As they grew in size, they likely came to a point where they could influence less liquid markets. Did the lower relative liquidity cause them to leave familiar markets, or did they learn to become more profitable because of their increased size?
Asset-based fees can have the hazard of incentivizing a manager to raise funds at the expense of performance (fees). Assuming these wizards have avoided that fate, are they great because a) they managed to adapt and generate returns that attract new money while others fail to transition to bigger size or b) were they more "honest" and saw the limits to their abilities/markets/risk management limits and stayed at a size where they knew they could generate the returns that attracted their investors in the first place?
The following user says Thank You to bijeremiad for this post:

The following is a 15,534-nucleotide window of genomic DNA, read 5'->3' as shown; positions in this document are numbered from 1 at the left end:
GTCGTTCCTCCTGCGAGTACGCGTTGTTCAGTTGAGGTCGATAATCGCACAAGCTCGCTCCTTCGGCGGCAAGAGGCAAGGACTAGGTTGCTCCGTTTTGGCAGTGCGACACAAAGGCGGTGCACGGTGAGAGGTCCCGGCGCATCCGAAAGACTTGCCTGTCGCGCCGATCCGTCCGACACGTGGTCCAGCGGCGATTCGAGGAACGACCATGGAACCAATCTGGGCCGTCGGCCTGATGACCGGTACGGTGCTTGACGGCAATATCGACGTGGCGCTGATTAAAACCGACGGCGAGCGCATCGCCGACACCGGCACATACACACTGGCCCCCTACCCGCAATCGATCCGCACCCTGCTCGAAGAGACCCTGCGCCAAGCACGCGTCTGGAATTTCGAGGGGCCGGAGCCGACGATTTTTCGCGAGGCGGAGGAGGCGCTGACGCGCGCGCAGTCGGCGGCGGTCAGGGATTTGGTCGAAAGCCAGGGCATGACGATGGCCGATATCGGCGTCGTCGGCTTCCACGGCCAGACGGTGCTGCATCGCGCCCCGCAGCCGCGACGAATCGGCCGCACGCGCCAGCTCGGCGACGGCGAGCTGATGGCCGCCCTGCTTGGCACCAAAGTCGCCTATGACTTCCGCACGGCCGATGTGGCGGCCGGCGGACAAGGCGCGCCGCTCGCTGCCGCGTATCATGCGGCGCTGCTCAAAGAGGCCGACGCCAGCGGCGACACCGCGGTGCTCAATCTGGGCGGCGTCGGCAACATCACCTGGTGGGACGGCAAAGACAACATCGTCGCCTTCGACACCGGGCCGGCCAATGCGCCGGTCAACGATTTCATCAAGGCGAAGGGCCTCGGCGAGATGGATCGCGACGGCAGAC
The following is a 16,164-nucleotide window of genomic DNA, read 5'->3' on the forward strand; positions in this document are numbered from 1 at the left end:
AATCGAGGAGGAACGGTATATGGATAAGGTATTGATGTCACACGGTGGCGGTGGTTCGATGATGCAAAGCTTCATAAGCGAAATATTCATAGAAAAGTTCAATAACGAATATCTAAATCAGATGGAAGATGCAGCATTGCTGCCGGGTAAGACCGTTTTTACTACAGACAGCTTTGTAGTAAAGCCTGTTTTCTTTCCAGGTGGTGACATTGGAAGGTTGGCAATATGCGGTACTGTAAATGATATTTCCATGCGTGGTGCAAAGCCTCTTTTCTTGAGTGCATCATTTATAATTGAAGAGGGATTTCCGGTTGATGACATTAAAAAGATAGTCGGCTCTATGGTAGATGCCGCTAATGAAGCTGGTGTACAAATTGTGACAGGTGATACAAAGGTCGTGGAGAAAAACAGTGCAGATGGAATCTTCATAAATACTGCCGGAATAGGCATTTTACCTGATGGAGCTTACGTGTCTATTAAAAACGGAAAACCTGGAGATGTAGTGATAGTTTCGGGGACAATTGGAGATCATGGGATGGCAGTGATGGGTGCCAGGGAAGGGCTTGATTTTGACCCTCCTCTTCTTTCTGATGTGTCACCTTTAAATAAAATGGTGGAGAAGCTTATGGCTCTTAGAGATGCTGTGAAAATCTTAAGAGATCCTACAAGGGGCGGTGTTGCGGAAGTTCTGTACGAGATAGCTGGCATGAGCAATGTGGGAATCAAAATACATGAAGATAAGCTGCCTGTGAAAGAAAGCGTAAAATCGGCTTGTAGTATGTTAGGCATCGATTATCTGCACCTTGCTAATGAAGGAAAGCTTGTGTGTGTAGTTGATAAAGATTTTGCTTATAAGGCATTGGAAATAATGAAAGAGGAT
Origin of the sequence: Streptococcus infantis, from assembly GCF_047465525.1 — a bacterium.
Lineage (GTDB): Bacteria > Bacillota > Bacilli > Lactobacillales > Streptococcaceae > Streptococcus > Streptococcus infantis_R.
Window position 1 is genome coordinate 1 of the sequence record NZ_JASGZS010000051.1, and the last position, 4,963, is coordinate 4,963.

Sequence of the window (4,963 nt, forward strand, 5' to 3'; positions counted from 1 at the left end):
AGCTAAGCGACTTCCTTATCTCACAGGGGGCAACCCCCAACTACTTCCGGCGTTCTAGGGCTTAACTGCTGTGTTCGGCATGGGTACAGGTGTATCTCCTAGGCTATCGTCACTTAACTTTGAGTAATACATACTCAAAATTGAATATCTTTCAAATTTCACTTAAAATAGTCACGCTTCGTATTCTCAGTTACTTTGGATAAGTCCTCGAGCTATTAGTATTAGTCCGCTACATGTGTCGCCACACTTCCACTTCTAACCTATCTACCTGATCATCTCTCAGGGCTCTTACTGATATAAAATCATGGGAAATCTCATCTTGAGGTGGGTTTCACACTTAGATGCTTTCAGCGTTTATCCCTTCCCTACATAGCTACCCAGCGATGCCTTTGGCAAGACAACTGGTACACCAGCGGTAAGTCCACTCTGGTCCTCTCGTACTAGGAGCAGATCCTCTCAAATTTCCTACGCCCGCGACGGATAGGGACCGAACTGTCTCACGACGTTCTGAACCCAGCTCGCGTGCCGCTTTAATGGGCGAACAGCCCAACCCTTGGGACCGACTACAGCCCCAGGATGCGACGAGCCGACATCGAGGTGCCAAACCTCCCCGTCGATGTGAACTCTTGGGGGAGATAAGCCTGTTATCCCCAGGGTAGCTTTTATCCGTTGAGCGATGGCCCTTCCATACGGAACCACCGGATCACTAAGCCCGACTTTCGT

At one point in their careers, the market wizards were retail traders possibly committing common beginner mistakes. How did they go about realizing the "losing" behavior (being part of the herd) and who/what helped them along the path to thinking like a professional trader?
Question for Jack - Trading and how a trader views his self
Question for Jack:
How do successful traders view themselves and how does it affect their trading?
Some examples to consider in light of the above:
Trader X may feel he is capable of / deserves earning $10,000,000 and hence trades for a hedge fund with a large capital base. Trader Y feels he will be satisfied with $1,000,000 and hence trades a few lots from home.
Trader X is disciplined and can manage multiple open positions and hence can considerably make more money. Trader Y is either indisciplined or considers other prorities and hence manages a single or at most two positions.
Trader X feels money is important and trades for 14 hours each day throwing his work-life balance off but is by nature a workaholic. Trader Y wants to touch the market and wants to make whatever possible in the first hour and then call it a day. (sometime Trader Y makes much more than Trader X inspite of being in the market for a shorter period).